CAG raises eyebrows on aircraft purchases for Air India
New Delhi: The nation’s official auditor in its report submitted to parliament Thursday slammed the aviation ministry and flagship carrier Air India for haste in pushing the process for buying 111 aircraft, relying on assumptions that it said were at best “flawed”.
The Comptroller and Auditor General of India (CAG) reviewed the decision to buy 68 Boeing aircraft for Air India and 43 Airbus planes for Indian Airlines, and called the acquisition process ill-timed and driven from the top.
Air India and Indian Airlines were merged in April 2007 into the National Aviation Company of India Ltd. (NACIL), which has since been renamed as Air India.
In a report tabled in the Lok Sabha Thursday, the CAG said the initial proposal to acquire aircraft was first made in 1996. But soon after the United Progressive Alliance (UPA) government took charge in 2004, the procurement process picked up speed and the deal was wrapped up in seven months.
The new deal also saw Air India altering the acquisition plan, at the behest of the civil aviation ministry, from buying 18 small capacity short-range aircraft and 10 medium capacity long-range planes in January 2004 to 50 medium capacity long-range aircraft in November 2004.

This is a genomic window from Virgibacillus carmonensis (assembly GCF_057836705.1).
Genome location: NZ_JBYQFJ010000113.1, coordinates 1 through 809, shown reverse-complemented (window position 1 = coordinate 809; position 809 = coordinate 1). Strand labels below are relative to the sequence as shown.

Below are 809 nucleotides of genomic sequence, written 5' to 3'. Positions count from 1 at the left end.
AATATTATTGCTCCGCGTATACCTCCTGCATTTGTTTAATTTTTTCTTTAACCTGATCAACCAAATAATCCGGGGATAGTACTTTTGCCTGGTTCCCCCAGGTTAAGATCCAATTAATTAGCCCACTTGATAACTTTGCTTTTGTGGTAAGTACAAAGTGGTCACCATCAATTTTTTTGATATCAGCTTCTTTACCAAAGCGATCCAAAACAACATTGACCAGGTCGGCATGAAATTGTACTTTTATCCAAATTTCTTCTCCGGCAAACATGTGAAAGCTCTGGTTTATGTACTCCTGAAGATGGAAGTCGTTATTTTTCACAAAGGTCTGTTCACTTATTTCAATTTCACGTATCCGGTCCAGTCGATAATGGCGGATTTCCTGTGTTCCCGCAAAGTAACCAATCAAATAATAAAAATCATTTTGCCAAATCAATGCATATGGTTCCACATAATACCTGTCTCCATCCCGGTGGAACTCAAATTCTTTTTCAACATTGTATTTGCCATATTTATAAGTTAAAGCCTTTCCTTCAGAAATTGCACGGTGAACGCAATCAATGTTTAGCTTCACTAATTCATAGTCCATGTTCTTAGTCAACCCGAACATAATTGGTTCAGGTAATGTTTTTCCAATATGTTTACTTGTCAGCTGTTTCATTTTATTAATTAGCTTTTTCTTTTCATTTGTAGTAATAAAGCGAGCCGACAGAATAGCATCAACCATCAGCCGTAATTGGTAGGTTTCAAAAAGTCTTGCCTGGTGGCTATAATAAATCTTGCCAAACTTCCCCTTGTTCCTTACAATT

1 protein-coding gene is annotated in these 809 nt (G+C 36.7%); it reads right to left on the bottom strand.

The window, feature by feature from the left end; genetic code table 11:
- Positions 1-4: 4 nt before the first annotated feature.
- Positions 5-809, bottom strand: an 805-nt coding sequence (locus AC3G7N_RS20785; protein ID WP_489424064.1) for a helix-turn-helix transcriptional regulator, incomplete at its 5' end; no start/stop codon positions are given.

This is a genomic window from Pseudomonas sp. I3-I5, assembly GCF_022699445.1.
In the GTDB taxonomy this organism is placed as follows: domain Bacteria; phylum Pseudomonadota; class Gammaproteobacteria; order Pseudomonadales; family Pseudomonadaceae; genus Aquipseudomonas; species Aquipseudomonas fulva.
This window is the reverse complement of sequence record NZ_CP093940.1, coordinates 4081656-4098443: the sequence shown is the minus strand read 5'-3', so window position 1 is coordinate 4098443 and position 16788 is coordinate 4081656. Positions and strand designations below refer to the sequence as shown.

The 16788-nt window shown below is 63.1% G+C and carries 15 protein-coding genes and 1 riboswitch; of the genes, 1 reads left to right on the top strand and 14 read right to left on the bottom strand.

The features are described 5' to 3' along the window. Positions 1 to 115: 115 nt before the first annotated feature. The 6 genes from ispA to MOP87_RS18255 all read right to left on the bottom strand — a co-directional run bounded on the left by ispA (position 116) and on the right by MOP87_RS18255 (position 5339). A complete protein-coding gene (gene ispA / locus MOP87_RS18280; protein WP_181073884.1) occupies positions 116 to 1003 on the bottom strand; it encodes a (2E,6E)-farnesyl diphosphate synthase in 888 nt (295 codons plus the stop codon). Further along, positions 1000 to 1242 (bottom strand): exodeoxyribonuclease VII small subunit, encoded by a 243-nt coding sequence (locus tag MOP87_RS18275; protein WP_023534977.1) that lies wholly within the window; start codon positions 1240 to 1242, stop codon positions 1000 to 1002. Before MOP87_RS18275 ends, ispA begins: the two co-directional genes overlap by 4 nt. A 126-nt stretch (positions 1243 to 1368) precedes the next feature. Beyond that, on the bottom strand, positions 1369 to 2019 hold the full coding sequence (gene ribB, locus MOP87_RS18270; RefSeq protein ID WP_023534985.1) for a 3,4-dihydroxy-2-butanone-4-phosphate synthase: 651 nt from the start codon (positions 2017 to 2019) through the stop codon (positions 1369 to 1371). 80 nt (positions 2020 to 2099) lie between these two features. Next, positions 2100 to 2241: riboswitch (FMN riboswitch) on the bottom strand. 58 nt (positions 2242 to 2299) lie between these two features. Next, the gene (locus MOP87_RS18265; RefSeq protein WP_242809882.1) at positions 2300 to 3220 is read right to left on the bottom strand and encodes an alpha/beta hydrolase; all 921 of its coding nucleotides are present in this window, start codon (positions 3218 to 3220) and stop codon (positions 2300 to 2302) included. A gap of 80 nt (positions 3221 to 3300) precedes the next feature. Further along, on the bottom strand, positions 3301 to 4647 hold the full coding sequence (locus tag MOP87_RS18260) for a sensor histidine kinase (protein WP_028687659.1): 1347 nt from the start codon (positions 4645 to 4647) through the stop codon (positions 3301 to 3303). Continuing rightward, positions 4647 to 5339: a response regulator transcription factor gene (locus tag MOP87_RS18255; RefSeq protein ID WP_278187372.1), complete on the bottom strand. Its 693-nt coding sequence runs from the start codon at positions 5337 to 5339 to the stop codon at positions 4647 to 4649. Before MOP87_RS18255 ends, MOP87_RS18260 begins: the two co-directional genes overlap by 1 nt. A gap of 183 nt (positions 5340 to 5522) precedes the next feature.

The auditor said that between August 2004 and December 2005, the proposal was formulated and approved by the Air India board, the ministry of civil aviation, the Planning Commission, the Public Investment Board and the Cabinet Committee on Economic Affairs.
“Government conveyed its approval on Dec 30 and the contract was signed by Air India with Boeing on the same day. From receipt of proposal to signing of contract took seven months. Many of the key assumptions underlying the revised project report (for 50 long range aircraft) were flawed,” said the CAG in its findings.
“Chronology of events leading to change in aircraft requirements of Air India clearly brings out the role played by the ministry in the proposal being revised from 10 long range aircraft to 50 long range aircraft,” the auditor said.
About the acquisition of 43 aircraft from Airbus for the erstwhile Indian Airlines, the CAG said the needs of the carrier could have been met by a more limited number of planes.
From 2006-07 when Indian Airlines started to take delivery of the aircraft to 2009-10, the carrier’s total revenue declined by 25 percent from Rs.7,196 crore to Rs.5,372 crore as the cost of operating these many flights took a huge toll on the company’s finances.
“Indian Airlines could not even achieve constant revenues at constant costs, let alone increased yields; this was to be expected, considering the wholly unrealistic nature of the assumption. This factor, though overstated by the airline, should have been questioned by the government,” the CAG said.
The merger of Indian Airlines and Air India was also questioned by the CAG, which called it unjustified and not adequately validated.